I am a postdoc with Yoshua Bengio studying the causal discovery of cell dynamics at Mila in Montreal. This work is in collaboration with Fabian Theis through the newly formed Helmholtz International Lab, a German-Canadian collaboration.
I completed my PhD in the computer science department at Yale University in 2021 where I was advised by Smita Krishnaswamy. My dissertation can be found here. My research interests are in generative modeling, deep learning, and optimal transport. I’m working on applying ideas from generative modeling, causal discovery, optimal transport, and graph signal processing to understand how cells develop and respond to changing conditions.
I grew up in Seattle, Washington, USA, and graduated from Tufts University in 2017 with a BS and MS in computer science. Outside of work, I love sailing and running. I am the 2019 junior North American champion in the 505 class, and I recently ran my first 50 mile race the Vermont 50!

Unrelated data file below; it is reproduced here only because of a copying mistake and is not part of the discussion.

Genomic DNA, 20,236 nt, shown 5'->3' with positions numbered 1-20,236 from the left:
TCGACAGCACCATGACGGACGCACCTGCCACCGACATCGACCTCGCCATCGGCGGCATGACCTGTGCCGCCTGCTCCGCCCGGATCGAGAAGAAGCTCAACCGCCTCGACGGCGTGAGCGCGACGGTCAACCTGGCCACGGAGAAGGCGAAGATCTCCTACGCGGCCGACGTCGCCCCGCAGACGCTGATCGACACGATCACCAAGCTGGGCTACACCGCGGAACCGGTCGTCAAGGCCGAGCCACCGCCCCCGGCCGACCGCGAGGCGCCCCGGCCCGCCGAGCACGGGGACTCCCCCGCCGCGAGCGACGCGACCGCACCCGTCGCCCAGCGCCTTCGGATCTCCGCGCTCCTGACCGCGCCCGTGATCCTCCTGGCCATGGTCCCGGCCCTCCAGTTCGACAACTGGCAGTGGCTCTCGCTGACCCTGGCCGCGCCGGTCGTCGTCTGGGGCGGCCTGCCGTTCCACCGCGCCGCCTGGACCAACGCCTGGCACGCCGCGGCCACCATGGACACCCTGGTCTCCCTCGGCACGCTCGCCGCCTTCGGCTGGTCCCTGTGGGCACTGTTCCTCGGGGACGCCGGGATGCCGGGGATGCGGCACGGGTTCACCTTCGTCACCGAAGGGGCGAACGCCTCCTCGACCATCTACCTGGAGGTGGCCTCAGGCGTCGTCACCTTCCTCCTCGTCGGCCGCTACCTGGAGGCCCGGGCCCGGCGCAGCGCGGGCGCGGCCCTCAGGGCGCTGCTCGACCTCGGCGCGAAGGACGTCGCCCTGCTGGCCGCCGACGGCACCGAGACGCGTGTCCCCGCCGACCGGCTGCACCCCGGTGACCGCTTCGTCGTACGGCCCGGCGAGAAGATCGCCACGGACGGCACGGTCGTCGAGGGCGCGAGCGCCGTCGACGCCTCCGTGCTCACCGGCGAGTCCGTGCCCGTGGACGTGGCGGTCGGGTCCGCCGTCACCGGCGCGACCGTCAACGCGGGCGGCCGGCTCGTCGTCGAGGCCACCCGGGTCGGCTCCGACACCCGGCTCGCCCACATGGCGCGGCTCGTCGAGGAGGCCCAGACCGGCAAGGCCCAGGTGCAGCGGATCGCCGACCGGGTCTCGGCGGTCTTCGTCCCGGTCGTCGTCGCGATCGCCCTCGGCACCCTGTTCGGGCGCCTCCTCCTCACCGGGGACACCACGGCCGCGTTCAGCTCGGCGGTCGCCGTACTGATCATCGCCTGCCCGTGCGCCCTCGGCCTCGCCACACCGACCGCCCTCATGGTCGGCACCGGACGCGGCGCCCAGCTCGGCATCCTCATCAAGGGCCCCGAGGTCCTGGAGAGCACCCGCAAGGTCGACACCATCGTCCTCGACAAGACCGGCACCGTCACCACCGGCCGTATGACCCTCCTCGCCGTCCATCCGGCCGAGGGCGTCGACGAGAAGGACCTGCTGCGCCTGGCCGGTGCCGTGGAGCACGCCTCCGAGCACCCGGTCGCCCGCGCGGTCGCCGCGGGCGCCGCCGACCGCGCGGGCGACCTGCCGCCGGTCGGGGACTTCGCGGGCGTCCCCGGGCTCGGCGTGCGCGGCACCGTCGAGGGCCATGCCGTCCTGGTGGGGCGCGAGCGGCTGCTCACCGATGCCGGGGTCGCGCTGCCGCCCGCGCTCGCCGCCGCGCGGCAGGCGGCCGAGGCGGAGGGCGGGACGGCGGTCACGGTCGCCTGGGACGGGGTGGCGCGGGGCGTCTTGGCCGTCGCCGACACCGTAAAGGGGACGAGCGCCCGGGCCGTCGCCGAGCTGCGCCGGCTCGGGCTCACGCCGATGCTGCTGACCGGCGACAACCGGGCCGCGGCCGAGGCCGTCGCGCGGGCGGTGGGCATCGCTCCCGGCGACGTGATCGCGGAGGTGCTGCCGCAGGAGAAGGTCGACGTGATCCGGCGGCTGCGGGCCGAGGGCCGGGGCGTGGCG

PhD in Computer Science, 2021
MPhil in Computer Science, 2020
MS in Computer Science, 2017
BS in Computer Science, 2017
Trellis is a tree-based earth mover’s distance method for understanding estimating treatment effects from single cell data. In this work we apply it to colorectal cancer PDOS and investigate the chemoprotection induced by cancer-associated fibroblasts.
We present FoldFlow a novel flow matching model for protein design. We present theory and practical tricks for flow models over SE(3)^N. Empirically, we validate these models on protein backbone generation of up to 300 amino acids leading to high-quality designable, diverse, and novel samples.
We present methods for learning simple flows over R^d with optimal transport conditional flow matching (OT-CFM). Training with this objective leads to imprved results on a variety of conditional and unconditional generation tasks, such as inferring single cell dynamics, unsupervised image translation, and Schrodinger bridge inference.
A fast diffusion-based earth mover’s distance